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The large garden was teeming with life that June morning. The sun was shining brightly and there was a screech of swallows in the sky.

We are in Sant’Agata li Battiati, in 1969.

On the wide avenue that led to the End of the world – that is, the point beyond which it was forbidden to go – the children chased each other, shouting.

They too, like swallows, moved about disorderly, sweaty and with bright eyes. The large trees rustled just a light breeze.

In the background, the huge centuries-old carob tree showed itself in all its majesty, albeit twisted and curved from old age. At its feet, the fallen fruits gave off an intense aroma, which even stunned the flies.

Large lizards hid among the stones. Two of them improvised a fight: with bites, with paws, with lightning tails, until one of the tails remained there, on the pavement, to move and vibrate as a thing still alive.

A piece of prickly pear fell from the wall and rolled to the foot of the small statue of the Madonna of the Rosary, hidden in the lava niche.

A small patch of wild strawberries peeked out, near the perfumed lavender, the ancient Sicilian one, with slender and narrow leaves. The violet spot of the first flowering agapanthus shone in a shady corner, next to the large aspidistra.

She was left behind, stopping to watch the frenzied activity of an anthill, enchanted by the coming and going of a thousand and one black soldiers, loaded with larvae and pieces of a dead bee.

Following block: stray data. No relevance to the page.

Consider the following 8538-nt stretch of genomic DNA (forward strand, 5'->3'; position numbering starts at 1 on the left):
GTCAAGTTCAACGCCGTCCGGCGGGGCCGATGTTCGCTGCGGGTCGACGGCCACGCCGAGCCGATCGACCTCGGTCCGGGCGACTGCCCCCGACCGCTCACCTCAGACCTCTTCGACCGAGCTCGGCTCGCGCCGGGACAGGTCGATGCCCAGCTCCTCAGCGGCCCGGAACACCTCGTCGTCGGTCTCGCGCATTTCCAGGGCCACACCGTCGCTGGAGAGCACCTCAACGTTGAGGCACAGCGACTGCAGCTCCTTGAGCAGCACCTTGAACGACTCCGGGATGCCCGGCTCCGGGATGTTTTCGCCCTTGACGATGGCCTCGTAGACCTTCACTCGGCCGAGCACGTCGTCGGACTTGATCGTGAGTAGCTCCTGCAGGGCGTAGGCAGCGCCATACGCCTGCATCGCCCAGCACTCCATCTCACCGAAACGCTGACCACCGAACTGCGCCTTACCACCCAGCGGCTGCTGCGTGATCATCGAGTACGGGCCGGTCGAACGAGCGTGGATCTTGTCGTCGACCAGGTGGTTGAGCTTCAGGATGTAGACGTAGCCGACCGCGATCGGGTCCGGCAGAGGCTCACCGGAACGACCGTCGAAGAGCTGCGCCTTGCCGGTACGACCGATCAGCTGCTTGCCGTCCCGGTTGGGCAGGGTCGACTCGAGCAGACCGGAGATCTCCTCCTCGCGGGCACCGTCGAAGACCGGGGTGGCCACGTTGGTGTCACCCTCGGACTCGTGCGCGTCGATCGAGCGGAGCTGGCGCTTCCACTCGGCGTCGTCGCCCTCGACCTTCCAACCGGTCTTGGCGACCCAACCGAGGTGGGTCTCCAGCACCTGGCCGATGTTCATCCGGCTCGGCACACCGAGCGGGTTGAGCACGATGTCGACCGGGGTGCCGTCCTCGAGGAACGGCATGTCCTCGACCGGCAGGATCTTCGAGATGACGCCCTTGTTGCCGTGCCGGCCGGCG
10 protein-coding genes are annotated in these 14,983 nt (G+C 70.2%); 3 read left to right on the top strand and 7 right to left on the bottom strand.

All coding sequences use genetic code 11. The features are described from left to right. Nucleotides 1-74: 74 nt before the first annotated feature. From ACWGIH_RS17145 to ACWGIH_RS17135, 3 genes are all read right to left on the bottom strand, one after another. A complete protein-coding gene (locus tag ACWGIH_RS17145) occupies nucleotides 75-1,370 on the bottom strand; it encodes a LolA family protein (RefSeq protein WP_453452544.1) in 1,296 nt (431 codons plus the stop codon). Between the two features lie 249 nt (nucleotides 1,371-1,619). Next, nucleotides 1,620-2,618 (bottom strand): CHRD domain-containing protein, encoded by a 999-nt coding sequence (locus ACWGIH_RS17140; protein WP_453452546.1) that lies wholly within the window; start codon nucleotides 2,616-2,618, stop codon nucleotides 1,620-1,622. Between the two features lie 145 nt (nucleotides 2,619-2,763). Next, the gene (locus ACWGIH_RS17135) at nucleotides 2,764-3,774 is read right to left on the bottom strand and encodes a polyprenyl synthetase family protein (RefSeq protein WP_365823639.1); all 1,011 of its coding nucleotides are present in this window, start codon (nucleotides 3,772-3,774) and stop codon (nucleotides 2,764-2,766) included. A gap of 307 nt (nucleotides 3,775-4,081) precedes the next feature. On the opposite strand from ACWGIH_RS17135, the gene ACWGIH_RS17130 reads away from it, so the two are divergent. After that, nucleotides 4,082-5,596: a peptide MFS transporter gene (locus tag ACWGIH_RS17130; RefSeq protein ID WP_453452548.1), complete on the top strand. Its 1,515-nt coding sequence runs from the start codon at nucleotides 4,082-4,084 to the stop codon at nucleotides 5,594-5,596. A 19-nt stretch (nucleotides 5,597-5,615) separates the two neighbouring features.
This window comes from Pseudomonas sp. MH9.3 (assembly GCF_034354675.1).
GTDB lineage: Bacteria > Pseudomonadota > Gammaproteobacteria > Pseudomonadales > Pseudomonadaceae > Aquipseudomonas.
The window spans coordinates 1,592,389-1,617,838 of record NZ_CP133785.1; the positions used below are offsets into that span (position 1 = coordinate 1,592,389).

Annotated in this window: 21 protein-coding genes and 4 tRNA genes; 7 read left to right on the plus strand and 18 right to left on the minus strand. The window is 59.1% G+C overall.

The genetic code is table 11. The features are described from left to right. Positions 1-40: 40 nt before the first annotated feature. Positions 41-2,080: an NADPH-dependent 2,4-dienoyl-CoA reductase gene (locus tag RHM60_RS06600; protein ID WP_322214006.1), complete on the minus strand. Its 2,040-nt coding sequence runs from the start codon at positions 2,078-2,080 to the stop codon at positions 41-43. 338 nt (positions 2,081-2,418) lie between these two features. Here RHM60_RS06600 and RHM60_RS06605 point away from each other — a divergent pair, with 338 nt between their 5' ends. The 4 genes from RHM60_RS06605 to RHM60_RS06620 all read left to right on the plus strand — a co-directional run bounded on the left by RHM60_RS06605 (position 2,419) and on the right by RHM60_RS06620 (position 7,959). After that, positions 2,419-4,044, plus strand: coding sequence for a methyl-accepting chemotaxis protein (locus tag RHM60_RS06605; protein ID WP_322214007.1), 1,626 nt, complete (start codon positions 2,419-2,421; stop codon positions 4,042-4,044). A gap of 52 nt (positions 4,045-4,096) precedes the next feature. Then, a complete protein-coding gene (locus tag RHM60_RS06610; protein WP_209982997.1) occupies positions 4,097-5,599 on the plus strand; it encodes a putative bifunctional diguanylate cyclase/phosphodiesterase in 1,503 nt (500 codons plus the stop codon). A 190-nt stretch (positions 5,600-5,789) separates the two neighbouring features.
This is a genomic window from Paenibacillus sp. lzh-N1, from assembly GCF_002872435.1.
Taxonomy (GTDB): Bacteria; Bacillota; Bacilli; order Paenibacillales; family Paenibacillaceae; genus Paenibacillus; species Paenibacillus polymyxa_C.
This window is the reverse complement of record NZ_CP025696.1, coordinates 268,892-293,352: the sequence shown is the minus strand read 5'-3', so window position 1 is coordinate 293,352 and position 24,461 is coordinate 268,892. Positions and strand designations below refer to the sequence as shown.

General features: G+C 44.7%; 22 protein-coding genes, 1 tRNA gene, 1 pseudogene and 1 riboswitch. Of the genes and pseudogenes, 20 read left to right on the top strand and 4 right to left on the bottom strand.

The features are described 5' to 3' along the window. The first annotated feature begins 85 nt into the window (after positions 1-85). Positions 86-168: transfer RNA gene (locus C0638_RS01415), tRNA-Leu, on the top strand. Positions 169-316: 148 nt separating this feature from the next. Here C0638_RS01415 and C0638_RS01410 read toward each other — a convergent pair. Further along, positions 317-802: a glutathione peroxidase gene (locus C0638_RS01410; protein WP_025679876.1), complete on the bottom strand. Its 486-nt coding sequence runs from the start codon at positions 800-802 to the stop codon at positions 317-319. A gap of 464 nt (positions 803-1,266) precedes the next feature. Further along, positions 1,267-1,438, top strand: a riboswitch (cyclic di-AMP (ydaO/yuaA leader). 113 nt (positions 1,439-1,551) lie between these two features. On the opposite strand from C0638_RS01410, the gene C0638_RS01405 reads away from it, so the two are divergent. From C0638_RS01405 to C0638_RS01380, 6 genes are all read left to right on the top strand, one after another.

Now looking up, she saw the ladder l led down there, down to the ground. The “refuge”, those who remembered the war called it. While the others improvised a battle of pine cones at the end of the world, she decided that the moment had come.

Certain not to be seen, with a Garibaldian attitude she started. Placing her hand against the rusty railing, she felt a cold shiver down her shoulder. From below, from the darkness of the stone staircase came a strong smell of damp and earth.

Without being discouraged, she slowly descended the uneven steps and when one trembled under the pressure of her foot, she had a moment’s hesitation.

Gobbling up her fear, she kept going down, trying to adapt her sight to the shadow, to the sudden darkness, until she reached the end of the staircase.

From there, there was hardly any noise. The atmosphere was dense, muffled. A large spider web hung from the roof of the cave and a blade of light filtered through a hole up there.

Next to the stone walls there were still two broken chairs to tell that down here, during the war, women and men and lively skinny boys had sought refuge from the bombs.

Concentrating, she seemed to hear the voices, the stories and hear the lullabies of whispered prayers, like the ones her grandmother murmured every afternoon.

Entering and moving slowly (in order not to disturb the mouldy Big Monster that was surely waiting for her), she forced herself to explore that cave.

Slowly, in small steps. She saw a pile of worms (disgusting!) And a pile of rotten leaves carried by the wind and then … nothing, there was nothing in the cave.

With a sigh of relief and a tremor, the tension eased suddenly.

There was nothing, despite what they said, but she had had the courage to go down and look with her own eyes. Satisfied, she went up the stairs and emerged again in the light of that warm and clear June morning.

On the porch, on the table, she found the hot bread topped with a good spread of oil and salt.

Next, Merlina prepared the cup of water with fragrant herbs, sage, basil and rosemary.

Left out at night, the water with those herbs would have collected the early morning frost.

It would serve to wash your face the next day on St. John’s day.

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